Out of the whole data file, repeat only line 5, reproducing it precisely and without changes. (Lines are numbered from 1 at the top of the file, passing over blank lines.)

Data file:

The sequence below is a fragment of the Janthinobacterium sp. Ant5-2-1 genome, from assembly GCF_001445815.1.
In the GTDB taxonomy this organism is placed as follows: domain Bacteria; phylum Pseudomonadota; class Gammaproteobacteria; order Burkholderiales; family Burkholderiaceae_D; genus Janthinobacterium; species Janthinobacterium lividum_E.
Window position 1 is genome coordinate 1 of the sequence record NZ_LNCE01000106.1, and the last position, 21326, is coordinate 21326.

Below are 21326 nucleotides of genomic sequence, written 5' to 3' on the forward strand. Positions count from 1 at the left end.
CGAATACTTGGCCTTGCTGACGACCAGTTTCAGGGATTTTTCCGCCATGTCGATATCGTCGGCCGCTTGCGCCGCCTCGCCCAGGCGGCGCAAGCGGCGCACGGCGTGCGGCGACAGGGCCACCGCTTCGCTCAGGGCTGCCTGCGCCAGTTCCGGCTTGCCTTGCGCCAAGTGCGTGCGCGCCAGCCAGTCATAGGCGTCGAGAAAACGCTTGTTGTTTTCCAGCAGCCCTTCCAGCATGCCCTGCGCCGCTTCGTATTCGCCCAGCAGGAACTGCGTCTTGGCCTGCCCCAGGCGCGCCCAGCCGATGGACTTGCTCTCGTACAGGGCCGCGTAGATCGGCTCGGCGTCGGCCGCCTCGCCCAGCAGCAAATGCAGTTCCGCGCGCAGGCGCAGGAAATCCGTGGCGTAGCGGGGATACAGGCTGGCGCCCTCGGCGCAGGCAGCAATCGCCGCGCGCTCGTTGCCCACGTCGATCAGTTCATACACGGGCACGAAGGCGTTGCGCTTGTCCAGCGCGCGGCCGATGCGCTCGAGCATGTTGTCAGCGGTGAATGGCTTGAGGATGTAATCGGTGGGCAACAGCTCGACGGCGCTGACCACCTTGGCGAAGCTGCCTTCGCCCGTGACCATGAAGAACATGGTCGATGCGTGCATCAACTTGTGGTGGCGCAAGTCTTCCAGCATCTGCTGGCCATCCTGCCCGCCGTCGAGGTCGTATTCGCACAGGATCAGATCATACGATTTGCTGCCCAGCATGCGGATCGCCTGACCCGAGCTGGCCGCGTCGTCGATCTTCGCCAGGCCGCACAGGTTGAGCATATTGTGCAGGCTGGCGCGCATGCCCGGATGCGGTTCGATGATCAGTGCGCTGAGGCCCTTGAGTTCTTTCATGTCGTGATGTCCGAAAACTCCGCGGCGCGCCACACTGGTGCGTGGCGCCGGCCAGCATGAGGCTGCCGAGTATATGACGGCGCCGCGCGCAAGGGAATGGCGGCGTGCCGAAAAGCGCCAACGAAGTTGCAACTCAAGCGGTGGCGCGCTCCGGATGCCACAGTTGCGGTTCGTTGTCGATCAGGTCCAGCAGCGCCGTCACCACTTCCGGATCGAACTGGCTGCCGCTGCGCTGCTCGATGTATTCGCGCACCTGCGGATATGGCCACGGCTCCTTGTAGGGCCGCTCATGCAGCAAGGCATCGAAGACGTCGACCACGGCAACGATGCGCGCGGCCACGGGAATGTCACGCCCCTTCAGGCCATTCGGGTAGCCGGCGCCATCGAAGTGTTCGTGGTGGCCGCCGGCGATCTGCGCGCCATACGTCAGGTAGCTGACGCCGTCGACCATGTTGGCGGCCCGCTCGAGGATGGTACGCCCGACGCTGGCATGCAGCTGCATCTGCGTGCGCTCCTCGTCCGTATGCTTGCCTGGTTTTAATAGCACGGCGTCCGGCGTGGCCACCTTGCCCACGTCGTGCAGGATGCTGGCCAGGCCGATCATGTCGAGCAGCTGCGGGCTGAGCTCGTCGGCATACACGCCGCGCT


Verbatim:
CGAATACTTGGCCTTGCTGACGACCAGTTTCAGGGATTTTTCCGCCATGTCGATATCGTCGGCCGCTTGCGCCGCCTCGCCCAGGCGGCGCAAGCGGCGCACGGCGTGCGGCGACAGGGCCACCGCTTCGCTCAGGGCTGCCTGCGCCAGTTCCGGCTTGCCTTGCGCCAAGTGCGTGCGCGCCAGCCAGTCATAGGCGTCGAGAAAACGCTTGTTGTTTTCCAGCAGCCCTTCCAGCATGCCCTGCGCCGCTTCGTATTCGCCCAGCAGGAACTGCGTCTTGGCCTGCCCCAGGCGCGCCCAGCCGATGGACTTGCTCTCGTACAGGGCCGCGTAGATCGGCTCGGCGTCGGCCGCCTCGCCCAGCAGCAAATGCAGTTCCGCGCGCAGGCGCAGGAAATCCGTGGCGTAGCGGGGATACAGGCTGGCGCCCTCGGCGCAGGCAGCAATCGCCGCGCGCTCGTTGCCCACGTCGATCAGTTCATACACGGGCACGAAGGCGTTGCGCTTGTCCAGCGCGCGGCCGATGCGCTCGAGCATGTTGTCAGCGGTGAATGGCTTGAGGATGTAATCGGTGGGCAACAGCTCGACGGCGCTGACCACCTTGGCGAAGCTGCCTTCGCCCGTGACCATGAAGAACATGGTCGATGCGTGCATCAACTTGTGGTGGCGCAAGTCTTCCAGCATCTGCTGGCCATCCTGCCCGCCGTCGAGGTCGTATTCGCACAGGATCAGATCATACGATTTGCTGCCCAGCATGCGGATCGCCTGACCCGAGCTGGCCGCGTCGTCGATCTTCGCCAGGCCGCACAGGTTGAGCATATTGTGCAGGCTGGCGCGCATGCCCGGATGCGGTTCGATGATCAGTGCGCTGAGGCCCTTGAGTTCTTTCATGTCGTGATGTCCGAAAACTCCGCGGCGCGCCACACTGGTGCGTGGCGCCGGCCAGCATGAGGCTGCCGAGTATATGACGGCGCCGCGCGCAAGGGAATGGCGGCGTGCCGAAAAGCGCCAACGAAGTTGCAACTCAAGCGGTGGCGCGCTCCGGATGCCACAGTTGCGGTTCGTTGTCGATCAGGTCCAGCAGCGCCGTCACCACTTCCGGATCGAACTGGCTGCCGCTGCGCTGCTCGATGTATTCGCGCACCTGCGGATATGGCCACGGCTCCTTGTAGGGCCGCTCATGCAGCAAGGCATCGAAGACGTCGACCACGGCAACGATGCGCGCGGCCACGGGAATGTCACGCCCCTTCAGGCCATTCGGGTAGCCGGCGCCATCGAAGTGTTCGTGGTGGCCGCCGGCGATCTGCGCGCCATACGTCAGGTAGCTGACGCCGTCGACCATGTTGGCGGCCCGCTCGAGGATGGTACGCCCGACGCTGGCATGCAGCTGCATCTGCGTGCGCTCCTCGTCCGTATGCTTGCCTGGTTTTAATAGCACGGCGTCCGGCGTGGCCACCTTGCCCACGTCGTGCAGGATGCTGGCCAGGCCGATCATGTCGAGCAGCTGCGGGCTGAGCTCGTCGGCATACACGCCGCGCT